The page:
This page tells you about the chemotherapy combination CMV and its possible side effects. There is information about
CMV is the name of a chemotherapy combination used to treat bladder cancer. It is made up of the drugs
- C – Cisplatin
- M – Methotrexate
- V – Vinblastine
Click on the links to find out about the side effects for each individual drug.
There are a few different combinations of drugs for bladder cancer. CMV is just one type of treatment. Your doctor will decide which combination is best to treat your type of bladder cancer and stage of bladder cancer.
You can find out about bladder cancer stages and treatments in the bladder cancer treatment section.
You have CMV drugs into your bloodstream (intravenously). You can have them through a thin, short tube (a cannula) put into a vein in your arm each time you have treatment. Or you may have them through a central line, a portacath, or a PICC line. These are long, plastic tubes that give the drugs directly into a large vein in your chest. You have the tube put in just before your course of treatment starts and it stays in place as long as you need it.
You usually have CMV as cycles of treatment. Each cycle lasts 3 to 4 weeks. You usually have 4 cycles over 3 to 4 months.
Sometimes you have all the chemotherapy drugs on the first day and can then go home. You then have all the drugs again 3 weeks later.
In another way of giving CMV you visit the hospital twice during each cycle of treatment. On the first visit, you need to stay in hospital overnight. You have vinblastine and methotrexate on the first day and the next day you have cisplatin. You go back to hospital a week later and have another dose of methotrexate and vinblastine as an outpatient. You then have a 2 to 3 week break before the next cycle begins.
We have listed the side effects associated with CMV below. You can use the links to find out more about each side effect. For more information where there is no link please see our cancer drugs side effects section or click on search at the top of the page.
More than 10 in every 100 people have one or more of the side effects listed below.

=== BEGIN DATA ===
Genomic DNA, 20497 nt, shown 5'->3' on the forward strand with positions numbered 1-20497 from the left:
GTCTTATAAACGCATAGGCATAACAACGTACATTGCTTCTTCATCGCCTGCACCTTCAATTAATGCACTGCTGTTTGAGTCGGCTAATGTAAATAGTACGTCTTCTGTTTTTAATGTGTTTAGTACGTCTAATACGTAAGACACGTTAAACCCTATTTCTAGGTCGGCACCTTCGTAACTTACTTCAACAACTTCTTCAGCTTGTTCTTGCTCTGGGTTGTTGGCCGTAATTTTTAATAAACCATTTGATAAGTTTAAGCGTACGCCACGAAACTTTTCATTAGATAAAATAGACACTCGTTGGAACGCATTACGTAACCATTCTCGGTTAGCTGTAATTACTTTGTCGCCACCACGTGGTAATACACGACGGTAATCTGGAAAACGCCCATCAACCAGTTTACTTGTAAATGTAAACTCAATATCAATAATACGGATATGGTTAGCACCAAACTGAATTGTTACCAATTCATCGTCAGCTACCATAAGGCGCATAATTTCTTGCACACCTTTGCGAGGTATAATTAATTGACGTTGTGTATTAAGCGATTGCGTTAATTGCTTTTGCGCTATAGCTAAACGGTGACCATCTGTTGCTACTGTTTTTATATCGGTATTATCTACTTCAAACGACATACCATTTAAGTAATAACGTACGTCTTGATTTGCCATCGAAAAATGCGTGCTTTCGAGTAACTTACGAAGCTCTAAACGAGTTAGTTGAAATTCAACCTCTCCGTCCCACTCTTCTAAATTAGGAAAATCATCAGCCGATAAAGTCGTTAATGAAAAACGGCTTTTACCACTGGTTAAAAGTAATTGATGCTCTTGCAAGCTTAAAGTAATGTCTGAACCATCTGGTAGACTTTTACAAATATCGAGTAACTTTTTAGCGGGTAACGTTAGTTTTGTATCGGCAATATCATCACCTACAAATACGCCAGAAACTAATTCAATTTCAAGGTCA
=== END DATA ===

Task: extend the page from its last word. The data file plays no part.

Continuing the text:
- An increased risk of getting an infection from a drop in white blood cells – it is harder to fight infections and you can become very ill. You may have headaches, aching muscles, a cough, a sore throat, pain passing urine, or you may feel cold and shivery. If you have a severe infection this can be life threatening. Contact your treatment centre straight away if you have any of these effects or if your temperature goes above 38°C. You will have regular blood tests to check your blood cell levels
- Tiredness and breathlessness due to a drop in red blood cells (anaemia) – you may need a blood transfusion
- Bruising more easily due to a drop in platelets – you may have nosebleeds, bleeding gums after brushing your teeth, or lots of tiny red spots or bruises on your arms or legs (known as petechia)
- Fatigue (tiredness) during and after treatment – most people find their energy levels are back to normal within 6 months to a year
- Hair loss or hair thinning may start about 3 to 4 weeks after your treatment begins – this is temporary and your hair will grow back after the treatment ends
- Kidney damage – you will have blood tests before treatment to make sure your kidneys are able to cope with the treatment. Your nurse will ask you to drink plenty of water and give you fluids through your drip before and after your treatment to help flush out your kidneys
- You may not be able to hear some high pitched sounds after treatment – this usually gets better on its own but for some people may be permanent
- Feeling or being sick – you will have anti sickness injections or tablets but about 5 out of 10 people (50%) still feel sick a few hours after each treatment. It sometimes lasts for a few days and if it is not controlled, tell your doctor or nurse
- A sore mouth and mouth ulcers
- Women may stop having periods (amenorrhoea) – this may only be temporary but can be permanent
- Loss of fertility – you may not be able to get pregnant or father a child after treatment with these drugs. It is important to talk to your doctor about your fertility before starting treatment
Between 1 and 10 in every 100 people have one or more of these effects.